Neil Armstrong: 2011 Speech in Australia

Jul 19, 2019


If a connection between accounting and astronautics seems tenuous, it’s one that Neil Armstrong invoked on the 24th of August, 2011, when he spoke before CPA Australia in Sydney, doubtless motivated by his father’s career as an auditor. Armstrong stopped signing autographs in 1996 and rarely spoke in public, but accepted the Sydney invitation, according […]

Lunar Landing Backup: Apollo’s Abort Guidance System

Jul 18, 2019


Al Jackson shares more memories of Apollo this morning in his account of a little known spacecraft component, the Abort Guidance System. A NASA historical document on computers aboard the Apollo spacecraft refers to the Abort Guidance System as “…probably the most obscure computing machine in the manned spaceflight program to date.” The AGS was […]

How Americans See Space Exploration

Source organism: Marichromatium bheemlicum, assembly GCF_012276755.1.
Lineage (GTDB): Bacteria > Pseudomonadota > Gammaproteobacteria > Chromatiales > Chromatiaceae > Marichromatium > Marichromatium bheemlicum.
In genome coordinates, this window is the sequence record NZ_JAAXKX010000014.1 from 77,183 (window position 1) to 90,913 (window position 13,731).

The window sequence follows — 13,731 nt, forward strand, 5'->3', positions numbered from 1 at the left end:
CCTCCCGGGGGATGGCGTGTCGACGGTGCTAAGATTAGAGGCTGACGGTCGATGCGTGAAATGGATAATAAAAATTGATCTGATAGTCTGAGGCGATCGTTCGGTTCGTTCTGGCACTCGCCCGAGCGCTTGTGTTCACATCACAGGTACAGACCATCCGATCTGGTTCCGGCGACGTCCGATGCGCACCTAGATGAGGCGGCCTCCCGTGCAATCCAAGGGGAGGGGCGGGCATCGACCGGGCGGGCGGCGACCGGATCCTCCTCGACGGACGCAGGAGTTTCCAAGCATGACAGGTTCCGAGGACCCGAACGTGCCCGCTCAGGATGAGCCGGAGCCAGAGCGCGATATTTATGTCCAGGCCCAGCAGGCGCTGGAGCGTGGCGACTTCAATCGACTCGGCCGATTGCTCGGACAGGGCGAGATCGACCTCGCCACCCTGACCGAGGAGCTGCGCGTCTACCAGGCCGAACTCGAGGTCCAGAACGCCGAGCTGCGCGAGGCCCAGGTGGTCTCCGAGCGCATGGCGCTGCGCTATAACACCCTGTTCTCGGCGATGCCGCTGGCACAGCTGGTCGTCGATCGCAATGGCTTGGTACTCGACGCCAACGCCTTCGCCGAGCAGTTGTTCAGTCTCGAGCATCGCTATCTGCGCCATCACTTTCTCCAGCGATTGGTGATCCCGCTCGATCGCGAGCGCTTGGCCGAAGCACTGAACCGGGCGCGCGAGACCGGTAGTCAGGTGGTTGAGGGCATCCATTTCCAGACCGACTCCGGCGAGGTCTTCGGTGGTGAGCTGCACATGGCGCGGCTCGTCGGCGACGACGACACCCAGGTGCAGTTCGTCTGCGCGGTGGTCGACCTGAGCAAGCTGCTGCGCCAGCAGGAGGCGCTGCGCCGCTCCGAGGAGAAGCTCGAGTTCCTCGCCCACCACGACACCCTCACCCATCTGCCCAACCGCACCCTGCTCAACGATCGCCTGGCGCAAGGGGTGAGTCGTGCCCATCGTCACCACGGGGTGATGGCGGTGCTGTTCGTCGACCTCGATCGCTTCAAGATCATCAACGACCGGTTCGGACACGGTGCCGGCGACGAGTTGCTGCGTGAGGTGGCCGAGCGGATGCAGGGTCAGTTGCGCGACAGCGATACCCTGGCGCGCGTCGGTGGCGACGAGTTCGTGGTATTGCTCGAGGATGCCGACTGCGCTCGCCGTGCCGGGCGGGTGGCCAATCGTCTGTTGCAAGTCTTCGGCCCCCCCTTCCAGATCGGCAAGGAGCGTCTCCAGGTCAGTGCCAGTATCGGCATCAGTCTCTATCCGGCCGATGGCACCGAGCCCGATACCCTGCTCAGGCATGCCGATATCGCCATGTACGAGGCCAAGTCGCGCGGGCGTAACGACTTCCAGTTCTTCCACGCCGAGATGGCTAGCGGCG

Jul 17, 2019


These are unusual times for a site that usually begins its investigations no closer than the outer Solar System (asteroids are an exception). But there is no way to ignore the Apollo 11 anniversary, nor would I even consider it. Tomorrow I’ll have further reminiscences from Al Jackson, who was on the scene in Houston […]

On Apollo, Hayabusa2 & Persistence

Jul 16, 2019


Remembering how I felt 50 years ago when Apollo 11 launched, I fully understand those whose sense of let-down at the abrupt end of the moon landings has never gone away. And yes, I was one of those who assumed we would be on Mars by 1990 or earlier, with missions to the Jovian moons […]

Sorting Out Circumplanetary Disks

Jul 15, 2019


Some confusion has arisen about a possible circumplanetary disk in the system PDS 70, which I wrote about recently (see Exoplanet Moons in Formation?, from June 7). A team led by led by Valentin Christiaens at Monash (Australia) presented evidence for the kind of disk that may have formed the moons of Jupiter around the […]